Rabat - A video posted on YouTube shows the inhumane conditions inside a Polisario prison in the Tindouf camps in Algeria.
Rabat – A video posted on YouTube shows the inhumane conditions inside a Polisario prison in the Tindouf camps in Algeria.
The jail has been allegedly used by separatists with the support of the Algerian secret services to house prisoners who disagree with the leaders of the front or believe that Morocco’s Autonomy Plan proposal is the most realistic solution that would pave the way towards finding a mutually acceptable political solution to the long-lasting Western Sahara conflict.
The video shows the living conditions behind bars in the Polisario-run prison, with prisoners kept in inhumane and miserable conditions. .
The video highlights the other face of the Polisario conflict that goes unreported in most mainstream media. Prisoners opened their hearts to the cameraman and talked openly about the sufferings they undergo every day in this hell.
One of the prisoners was burned in both palms of his hands and his belly, apparently from the cruel tortures he experienced inside the prison. While he needs medical care, he has not been offered any.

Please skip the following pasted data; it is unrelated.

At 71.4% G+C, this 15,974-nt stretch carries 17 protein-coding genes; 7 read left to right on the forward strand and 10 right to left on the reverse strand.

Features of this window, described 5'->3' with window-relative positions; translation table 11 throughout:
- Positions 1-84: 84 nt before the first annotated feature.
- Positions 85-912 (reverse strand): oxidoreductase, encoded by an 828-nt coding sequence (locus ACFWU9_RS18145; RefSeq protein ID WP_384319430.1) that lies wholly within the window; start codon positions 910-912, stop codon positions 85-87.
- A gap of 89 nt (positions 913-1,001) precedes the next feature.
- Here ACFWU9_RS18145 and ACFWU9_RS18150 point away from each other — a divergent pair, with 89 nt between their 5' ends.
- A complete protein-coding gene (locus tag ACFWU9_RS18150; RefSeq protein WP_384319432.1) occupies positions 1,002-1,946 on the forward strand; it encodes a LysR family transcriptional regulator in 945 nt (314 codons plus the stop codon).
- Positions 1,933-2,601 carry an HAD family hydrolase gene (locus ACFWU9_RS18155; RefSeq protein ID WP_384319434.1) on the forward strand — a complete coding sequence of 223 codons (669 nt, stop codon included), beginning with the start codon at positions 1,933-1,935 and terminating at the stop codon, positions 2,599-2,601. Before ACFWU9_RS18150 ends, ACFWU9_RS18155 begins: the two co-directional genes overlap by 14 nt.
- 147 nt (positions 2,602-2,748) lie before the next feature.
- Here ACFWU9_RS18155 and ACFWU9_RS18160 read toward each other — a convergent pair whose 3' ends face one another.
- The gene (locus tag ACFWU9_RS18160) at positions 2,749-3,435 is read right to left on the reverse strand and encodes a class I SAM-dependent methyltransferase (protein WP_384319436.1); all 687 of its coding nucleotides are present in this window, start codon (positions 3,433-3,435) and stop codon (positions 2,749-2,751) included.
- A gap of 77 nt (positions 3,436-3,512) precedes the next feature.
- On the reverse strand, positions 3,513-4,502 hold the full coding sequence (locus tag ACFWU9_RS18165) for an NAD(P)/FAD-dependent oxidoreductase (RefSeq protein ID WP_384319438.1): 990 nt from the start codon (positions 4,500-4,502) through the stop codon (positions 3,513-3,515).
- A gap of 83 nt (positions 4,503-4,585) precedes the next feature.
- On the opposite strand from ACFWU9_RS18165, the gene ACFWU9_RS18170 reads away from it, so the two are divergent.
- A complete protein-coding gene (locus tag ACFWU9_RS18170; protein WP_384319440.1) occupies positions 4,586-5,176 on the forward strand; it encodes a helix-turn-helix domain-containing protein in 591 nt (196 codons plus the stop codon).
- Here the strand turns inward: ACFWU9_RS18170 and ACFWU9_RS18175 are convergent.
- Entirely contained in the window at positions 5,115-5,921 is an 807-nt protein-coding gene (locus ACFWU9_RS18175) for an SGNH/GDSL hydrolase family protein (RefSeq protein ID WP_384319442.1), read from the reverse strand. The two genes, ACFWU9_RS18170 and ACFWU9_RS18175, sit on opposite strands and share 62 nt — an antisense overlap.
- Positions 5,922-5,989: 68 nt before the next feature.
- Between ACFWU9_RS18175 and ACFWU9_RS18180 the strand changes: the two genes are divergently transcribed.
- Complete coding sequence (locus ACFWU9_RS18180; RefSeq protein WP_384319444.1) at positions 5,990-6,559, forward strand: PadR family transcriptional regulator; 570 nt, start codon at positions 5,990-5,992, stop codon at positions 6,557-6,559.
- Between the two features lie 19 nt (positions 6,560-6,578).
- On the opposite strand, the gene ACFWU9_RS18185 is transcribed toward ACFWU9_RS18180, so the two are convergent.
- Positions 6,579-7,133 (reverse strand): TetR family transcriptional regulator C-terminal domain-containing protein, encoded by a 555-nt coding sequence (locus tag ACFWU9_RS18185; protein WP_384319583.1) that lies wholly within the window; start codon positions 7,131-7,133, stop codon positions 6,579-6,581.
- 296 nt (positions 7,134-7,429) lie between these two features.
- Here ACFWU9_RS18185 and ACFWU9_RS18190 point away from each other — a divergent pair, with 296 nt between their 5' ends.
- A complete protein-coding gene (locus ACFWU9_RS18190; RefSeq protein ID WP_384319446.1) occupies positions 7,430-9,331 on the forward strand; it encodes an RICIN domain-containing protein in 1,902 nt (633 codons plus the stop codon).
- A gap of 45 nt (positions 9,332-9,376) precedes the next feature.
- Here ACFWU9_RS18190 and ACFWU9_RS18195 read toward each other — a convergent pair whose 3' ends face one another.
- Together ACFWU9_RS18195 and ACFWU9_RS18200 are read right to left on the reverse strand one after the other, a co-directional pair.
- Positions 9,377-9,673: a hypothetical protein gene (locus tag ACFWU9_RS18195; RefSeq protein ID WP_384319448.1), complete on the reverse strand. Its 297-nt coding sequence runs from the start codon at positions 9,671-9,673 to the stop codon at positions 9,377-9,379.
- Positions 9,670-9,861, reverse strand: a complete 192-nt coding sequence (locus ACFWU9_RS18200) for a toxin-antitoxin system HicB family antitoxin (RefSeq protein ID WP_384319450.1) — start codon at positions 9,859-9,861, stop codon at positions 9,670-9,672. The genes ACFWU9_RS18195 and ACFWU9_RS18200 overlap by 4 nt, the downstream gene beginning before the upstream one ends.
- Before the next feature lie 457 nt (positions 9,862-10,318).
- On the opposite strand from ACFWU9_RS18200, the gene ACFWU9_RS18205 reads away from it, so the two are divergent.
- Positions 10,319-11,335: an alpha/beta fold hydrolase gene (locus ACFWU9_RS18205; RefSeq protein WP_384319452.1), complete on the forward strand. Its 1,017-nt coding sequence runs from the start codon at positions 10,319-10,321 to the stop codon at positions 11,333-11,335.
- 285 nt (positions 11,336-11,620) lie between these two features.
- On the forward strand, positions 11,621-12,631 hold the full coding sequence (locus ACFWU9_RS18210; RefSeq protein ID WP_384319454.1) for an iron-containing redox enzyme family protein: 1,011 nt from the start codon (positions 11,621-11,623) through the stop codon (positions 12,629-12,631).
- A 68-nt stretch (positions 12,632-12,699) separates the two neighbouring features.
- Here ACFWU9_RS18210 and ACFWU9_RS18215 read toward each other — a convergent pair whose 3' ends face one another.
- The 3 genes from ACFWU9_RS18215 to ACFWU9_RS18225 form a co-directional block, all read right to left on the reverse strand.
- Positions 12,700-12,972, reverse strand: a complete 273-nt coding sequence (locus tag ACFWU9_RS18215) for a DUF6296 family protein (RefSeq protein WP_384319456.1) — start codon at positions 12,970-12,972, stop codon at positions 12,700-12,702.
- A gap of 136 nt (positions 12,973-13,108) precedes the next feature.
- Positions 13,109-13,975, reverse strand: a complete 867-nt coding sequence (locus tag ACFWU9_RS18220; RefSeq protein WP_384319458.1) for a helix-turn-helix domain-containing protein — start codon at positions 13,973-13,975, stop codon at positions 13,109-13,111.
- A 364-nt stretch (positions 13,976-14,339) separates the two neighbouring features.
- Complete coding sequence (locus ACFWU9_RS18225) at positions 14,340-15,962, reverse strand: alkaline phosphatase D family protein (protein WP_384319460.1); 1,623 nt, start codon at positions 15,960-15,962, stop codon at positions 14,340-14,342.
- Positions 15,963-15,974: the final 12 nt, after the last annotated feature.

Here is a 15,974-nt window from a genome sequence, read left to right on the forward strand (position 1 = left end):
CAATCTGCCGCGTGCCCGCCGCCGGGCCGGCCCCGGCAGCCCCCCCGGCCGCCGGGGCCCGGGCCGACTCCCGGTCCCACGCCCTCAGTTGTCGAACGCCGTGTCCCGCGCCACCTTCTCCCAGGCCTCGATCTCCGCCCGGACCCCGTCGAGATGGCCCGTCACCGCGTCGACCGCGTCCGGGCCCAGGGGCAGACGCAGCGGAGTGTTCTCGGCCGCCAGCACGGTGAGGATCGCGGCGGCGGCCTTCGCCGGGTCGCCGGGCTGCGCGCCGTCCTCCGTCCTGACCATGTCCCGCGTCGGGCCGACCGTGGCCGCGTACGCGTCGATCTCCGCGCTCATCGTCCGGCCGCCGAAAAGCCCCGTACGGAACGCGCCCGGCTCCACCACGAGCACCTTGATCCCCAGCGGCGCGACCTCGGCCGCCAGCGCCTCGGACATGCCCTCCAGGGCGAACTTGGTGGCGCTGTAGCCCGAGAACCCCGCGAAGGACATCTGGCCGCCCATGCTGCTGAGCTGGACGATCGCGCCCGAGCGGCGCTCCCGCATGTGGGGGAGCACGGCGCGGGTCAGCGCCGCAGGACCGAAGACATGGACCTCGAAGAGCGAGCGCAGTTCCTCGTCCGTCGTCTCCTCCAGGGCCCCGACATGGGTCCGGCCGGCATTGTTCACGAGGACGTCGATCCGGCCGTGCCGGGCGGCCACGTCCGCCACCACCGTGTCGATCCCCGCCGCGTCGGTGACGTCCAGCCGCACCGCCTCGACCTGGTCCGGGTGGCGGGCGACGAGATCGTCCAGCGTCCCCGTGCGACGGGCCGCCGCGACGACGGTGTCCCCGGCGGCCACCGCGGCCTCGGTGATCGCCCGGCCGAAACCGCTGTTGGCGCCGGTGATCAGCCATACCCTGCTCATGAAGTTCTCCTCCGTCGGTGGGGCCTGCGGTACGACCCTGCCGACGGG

Another prisoner who introduced himself as Mohammed ben Mahmoud Messoud said: “I am here in the prison for more than one year without trial. I am calling on the Human Rights Organization to find a solution to our ordeal. I and some others are minors, and the elders harass and abuse us.”
The third prisoner who appeared in the video does not know his name, where he is from nor that he is behind bars.
When asked, the only reply he gives is “I don’t know,” with an innocent smile that reveals his mental illness.
A 14-year-old young boy, who introduced himself as Si Mohamed Lamine Ahmad sidi Ahmed Khayri, said “I am sentenced to one year jail.” He called on Human Right Organizations to take their case seriously.
Many prisoners, including underage children, disabled and mentally challenged people are suffering alone inside the prison of shame away from international public awareness. Many are kept for years without trial and without the possibility for their families to come and visit them.